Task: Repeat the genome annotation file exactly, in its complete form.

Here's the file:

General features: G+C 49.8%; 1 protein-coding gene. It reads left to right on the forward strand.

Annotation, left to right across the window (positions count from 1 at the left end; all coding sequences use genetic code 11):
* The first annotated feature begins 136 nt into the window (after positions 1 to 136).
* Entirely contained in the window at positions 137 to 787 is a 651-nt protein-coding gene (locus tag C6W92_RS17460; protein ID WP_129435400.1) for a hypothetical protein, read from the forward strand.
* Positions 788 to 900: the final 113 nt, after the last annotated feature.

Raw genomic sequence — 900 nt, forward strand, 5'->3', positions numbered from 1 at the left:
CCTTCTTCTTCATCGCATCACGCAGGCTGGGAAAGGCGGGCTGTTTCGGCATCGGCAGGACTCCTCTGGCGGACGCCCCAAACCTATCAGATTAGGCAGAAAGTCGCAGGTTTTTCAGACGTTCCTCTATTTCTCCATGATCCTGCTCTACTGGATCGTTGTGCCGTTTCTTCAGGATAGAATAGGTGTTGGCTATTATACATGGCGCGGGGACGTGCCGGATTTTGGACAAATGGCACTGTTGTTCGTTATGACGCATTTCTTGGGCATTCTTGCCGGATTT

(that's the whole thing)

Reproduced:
General features: G+C 49.8%; 1 protein-coding gene. It reads left to right on the forward strand.

Annotation, left to right across the window (positions count from 1 at the left end; all coding sequences use genetic code 11):
* The first annotated feature begins 136 nt into the window (after positions 1 to 136).
* Entirely contained in the window at positions 137 to 787 is a 651-nt protein-coding gene (locus tag C6W92_RS17460; protein ID WP_129435400.1) for a hypothetical protein, read from the forward strand.
* Positions 788 to 900: the final 113 nt, after the last annotated feature.

Raw genomic sequence — 900 nt, forward strand, 5'->3', positions numbered from 1 at the left:
CCTTCTTCTTCATCGCATCACGCAGGCTGGGAAAGGCGGGCTGTTTCGGCATCGGCAGGACTCCTCTGGCGGACGCCCCAAACCTATCAGATTAGGCAGAAAGTCGCAGGTTTTTCAGACGTTCCTCTATTTCTCCATGATCCTGCTCTACTGGATCGTTGTGCCGTTTCTTCAGGATAGAATAGGTGTTGGCTATTATACATGGCGCGGGGACGTGCCGGATTTTGGACAAATGGCACTGTTGTTCGTTATGACGCATTTCTTGGGCATTCTTGCCGGATTT